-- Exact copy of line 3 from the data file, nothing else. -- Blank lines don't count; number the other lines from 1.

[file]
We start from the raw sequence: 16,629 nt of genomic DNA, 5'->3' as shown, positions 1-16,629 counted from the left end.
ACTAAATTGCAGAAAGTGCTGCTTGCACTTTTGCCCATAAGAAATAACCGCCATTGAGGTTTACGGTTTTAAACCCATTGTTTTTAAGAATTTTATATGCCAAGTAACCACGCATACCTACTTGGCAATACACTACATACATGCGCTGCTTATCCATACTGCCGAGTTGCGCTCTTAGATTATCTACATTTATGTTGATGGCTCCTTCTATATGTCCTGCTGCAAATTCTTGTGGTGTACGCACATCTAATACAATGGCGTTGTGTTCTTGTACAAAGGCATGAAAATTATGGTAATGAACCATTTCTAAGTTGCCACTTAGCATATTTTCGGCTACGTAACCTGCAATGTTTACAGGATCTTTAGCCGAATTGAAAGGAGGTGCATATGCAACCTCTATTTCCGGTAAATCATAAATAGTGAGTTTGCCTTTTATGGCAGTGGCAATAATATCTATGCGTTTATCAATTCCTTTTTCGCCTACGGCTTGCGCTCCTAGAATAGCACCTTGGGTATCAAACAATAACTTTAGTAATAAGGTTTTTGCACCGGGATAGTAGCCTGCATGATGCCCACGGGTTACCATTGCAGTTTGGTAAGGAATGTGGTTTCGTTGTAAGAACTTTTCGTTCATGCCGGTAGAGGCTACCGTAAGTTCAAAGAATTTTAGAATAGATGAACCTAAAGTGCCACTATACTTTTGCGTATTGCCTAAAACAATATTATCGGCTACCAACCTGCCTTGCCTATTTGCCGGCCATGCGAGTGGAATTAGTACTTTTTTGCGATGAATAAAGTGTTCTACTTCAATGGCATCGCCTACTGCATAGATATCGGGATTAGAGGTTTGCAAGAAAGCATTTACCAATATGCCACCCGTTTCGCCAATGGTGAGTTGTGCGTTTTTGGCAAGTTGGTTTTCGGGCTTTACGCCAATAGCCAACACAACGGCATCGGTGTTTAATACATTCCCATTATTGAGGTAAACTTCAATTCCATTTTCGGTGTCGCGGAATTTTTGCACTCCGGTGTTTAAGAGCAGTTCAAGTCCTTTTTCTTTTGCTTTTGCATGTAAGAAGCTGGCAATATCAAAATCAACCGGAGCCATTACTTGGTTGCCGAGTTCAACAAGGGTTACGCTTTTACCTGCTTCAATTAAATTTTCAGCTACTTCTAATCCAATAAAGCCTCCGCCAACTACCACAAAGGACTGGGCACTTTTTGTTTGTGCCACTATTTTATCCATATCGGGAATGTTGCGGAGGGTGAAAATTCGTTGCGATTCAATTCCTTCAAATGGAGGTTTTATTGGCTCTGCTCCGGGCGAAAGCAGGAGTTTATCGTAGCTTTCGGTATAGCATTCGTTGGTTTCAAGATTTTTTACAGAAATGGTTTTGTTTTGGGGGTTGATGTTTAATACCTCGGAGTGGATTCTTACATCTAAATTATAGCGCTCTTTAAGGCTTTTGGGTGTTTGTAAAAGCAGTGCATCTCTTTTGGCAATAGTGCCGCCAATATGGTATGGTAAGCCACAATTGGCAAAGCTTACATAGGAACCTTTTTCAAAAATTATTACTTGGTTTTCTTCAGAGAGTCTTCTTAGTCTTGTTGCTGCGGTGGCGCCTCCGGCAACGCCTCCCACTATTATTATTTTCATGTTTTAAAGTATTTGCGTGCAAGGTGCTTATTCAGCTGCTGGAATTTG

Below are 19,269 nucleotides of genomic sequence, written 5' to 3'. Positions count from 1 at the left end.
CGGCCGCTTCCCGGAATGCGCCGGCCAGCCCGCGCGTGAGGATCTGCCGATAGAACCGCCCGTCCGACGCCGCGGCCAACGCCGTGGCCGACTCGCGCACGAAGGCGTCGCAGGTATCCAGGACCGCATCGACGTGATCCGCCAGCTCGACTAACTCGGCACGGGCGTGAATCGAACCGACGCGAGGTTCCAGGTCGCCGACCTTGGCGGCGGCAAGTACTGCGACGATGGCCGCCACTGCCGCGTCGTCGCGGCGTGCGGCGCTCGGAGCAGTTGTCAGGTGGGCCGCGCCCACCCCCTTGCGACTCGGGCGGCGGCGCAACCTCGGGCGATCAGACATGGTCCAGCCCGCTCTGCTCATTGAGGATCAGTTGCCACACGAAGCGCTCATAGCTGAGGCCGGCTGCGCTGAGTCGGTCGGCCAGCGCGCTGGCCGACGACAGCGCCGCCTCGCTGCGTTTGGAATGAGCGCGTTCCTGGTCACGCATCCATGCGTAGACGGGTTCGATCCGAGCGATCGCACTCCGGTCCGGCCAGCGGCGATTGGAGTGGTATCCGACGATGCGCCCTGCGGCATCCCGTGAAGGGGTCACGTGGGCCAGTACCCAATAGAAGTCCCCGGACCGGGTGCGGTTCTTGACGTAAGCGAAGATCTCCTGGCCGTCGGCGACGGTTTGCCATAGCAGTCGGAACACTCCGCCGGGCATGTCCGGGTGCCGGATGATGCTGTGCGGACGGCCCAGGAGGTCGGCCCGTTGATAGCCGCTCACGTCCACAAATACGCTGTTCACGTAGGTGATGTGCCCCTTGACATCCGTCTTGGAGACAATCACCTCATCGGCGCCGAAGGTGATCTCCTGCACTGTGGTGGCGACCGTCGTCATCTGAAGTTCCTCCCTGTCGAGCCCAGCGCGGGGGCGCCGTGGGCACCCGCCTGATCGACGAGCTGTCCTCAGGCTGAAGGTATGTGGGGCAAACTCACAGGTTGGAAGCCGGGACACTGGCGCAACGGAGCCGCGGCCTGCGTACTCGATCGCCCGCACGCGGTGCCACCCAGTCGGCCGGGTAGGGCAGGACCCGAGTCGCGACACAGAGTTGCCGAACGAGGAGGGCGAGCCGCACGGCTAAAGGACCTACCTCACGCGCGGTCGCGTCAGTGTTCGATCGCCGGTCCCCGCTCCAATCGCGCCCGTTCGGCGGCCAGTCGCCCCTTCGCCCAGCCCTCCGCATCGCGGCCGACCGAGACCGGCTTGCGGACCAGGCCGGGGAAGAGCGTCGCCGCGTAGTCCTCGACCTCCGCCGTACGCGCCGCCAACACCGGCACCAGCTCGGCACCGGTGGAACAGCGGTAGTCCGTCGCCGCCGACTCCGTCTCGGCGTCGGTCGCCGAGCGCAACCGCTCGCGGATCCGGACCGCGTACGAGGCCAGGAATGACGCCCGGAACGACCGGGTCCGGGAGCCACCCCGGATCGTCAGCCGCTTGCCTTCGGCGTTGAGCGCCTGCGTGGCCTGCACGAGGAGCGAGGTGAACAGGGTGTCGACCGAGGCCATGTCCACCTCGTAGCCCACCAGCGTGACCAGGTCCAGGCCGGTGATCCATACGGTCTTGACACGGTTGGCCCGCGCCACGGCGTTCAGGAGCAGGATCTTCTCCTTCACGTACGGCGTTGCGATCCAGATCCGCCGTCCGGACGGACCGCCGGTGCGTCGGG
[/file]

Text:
Below are 19,269 nucleotides of genomic sequence, written 5' to 3'. Positions count from 1 at the left end.